So sure, vulnerably human as it is to say, there are times I can think about it- maybe in a low mood, or in situations where everyone else seems coupled up, or sometimes just randomly when I'm taking any kind of inventory of my life (which, as a reflective, intentional person, I do often).
My guess would be that most people do, but for me it's generally more of a mature kind of wistfulness, I'd like to think: not 'it'd be nice to share life with someone because I'm lonely or missing something or need someone to reinforce who I am,' but because 'I'm content with what I'm building, with who I am overall, and it would be nice to have authentic companionship with another to keep going forward in that way.' It's immature to look for a saving grace in others that we can't find by ourselves, and I think good relationships serve a higher purpose than that anyway.
As someone who sees a sense of design in the world and in being human, a sense of intentionality about the way I feel made to live, I also believe in creating: cultivating, growing, building, designing, working to make something last on a firm foundation. Relationship is folded into that overall worldview that non-complacency is of the essence, that if a thing itself is not being nurtured- seeing growth, bearing fruit, creating positive output- it is not really being kept optimally (and you'll know, more or less, because it eventually won't really feel very good, whatever it is: relationships, friendships, jobs, day-to-day life. Hence my bent toward change, adventure, and challenging myself, I guess).
I love the idea- because I think it really is the only workable reality, in the long run- of not minding at all dirty hands and clumsy stumbling and messy but unending grace: not perfection with another person (because that's not even present in myself), but growth, compassionate encouragement, and expansion (because that is). Think about it: we live in a culture where pretty much everything is quick, easy, disposable, and replaceable- and I think the sacredness of relationship is largely lost in that smokescreen too. Our unstable, ever-changing culture teaches us to want everything, but to value very little; we idolize perfection, but can't even imagine the sacrifice required to achieve even what is consistently good.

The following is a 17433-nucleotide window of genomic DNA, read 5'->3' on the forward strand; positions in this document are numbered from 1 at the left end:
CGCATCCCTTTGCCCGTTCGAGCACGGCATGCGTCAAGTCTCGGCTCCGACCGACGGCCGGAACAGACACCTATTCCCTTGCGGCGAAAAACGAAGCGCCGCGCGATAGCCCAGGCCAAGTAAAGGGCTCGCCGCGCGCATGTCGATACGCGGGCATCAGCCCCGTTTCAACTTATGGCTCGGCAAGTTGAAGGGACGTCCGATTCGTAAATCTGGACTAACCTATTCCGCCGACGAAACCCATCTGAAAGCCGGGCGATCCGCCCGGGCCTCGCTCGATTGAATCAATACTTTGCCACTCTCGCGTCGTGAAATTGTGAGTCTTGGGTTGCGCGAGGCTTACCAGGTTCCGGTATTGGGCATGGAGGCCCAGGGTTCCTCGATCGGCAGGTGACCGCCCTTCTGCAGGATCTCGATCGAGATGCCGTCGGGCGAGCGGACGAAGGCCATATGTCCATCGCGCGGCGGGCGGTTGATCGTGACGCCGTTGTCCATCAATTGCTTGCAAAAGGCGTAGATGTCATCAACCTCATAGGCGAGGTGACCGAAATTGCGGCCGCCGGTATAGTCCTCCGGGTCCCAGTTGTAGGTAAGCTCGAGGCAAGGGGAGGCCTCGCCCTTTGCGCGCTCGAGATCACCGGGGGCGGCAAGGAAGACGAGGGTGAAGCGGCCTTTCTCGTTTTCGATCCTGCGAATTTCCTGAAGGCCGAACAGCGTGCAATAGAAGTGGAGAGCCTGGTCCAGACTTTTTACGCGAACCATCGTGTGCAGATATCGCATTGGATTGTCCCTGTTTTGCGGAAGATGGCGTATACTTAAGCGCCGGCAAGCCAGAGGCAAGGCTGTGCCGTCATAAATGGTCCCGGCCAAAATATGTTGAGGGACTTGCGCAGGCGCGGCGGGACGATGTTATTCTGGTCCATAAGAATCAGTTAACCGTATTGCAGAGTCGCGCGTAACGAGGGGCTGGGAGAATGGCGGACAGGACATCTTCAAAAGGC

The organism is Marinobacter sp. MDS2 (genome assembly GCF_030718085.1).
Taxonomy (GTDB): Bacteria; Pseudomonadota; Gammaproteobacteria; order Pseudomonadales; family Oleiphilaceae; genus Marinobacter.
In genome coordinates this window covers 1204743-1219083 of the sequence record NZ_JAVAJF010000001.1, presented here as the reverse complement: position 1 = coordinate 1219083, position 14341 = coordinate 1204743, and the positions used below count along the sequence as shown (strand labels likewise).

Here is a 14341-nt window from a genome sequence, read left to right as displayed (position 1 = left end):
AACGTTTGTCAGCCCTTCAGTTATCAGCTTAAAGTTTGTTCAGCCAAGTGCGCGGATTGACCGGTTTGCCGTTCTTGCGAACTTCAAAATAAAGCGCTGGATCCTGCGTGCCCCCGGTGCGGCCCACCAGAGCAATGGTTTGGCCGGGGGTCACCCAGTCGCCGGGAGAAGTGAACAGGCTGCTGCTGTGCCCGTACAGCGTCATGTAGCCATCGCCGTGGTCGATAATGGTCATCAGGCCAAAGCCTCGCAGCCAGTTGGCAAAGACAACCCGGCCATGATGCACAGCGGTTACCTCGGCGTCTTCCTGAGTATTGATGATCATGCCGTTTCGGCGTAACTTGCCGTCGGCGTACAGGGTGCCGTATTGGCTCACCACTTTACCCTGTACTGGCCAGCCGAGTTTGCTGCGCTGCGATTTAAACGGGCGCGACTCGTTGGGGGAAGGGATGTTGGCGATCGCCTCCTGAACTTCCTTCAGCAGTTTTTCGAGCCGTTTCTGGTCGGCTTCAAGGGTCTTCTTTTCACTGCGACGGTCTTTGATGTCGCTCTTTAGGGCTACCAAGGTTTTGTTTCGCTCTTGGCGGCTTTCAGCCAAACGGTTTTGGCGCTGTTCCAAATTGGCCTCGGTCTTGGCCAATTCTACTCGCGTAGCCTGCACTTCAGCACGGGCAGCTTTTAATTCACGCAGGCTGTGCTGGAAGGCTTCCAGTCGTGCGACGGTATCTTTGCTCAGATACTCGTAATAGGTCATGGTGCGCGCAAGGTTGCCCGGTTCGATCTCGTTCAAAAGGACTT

Which is sort of a shame, because life is so much richer when relationships are not shrouded under that illusion, but rather things to be deeply invested in, and grown and cultivated. It's the privilege of a lifetime to love and be loved, see and be seen, and we become who we're supposed to be when we're invested in: when someone else pays a cost, gives something of themselves, to see who we really are even if it's not totally safe, convenient, or immediately rewarding.
It's hard to swim against a cultural current that says the opposite- that love doesn't really 'cost' anything, that it should serve us rather than that we should serve it- and to truly see relationships (and I even mean that on a level of friendship) as investments for our soul rather than just as one of many easy things here to make us 'happy,' or to instantly replace when lost. There's a lot of selflessness and humility that has to occur as single people before relationships of depth and longevity (and reward) can enter our picture, and as I get older I see that as I observe more and more of them- and patiently wait for specific ones of my own.
This perspective also means something a little counter-cultural: that the primary purpose of relationship is not about my comfort, my happiness, or what I can necessarily get. It is about something much bigger, more beautiful than that. So is life. About being able to pour out from a personhood which is already being filled. It's not an image of mere companionship, but a reality of teamwork. Of working for the cause of another person's growth and well being, while they also work for yours, and while the two of you are building something that reaches even higher. It's a pretty beautiful thing.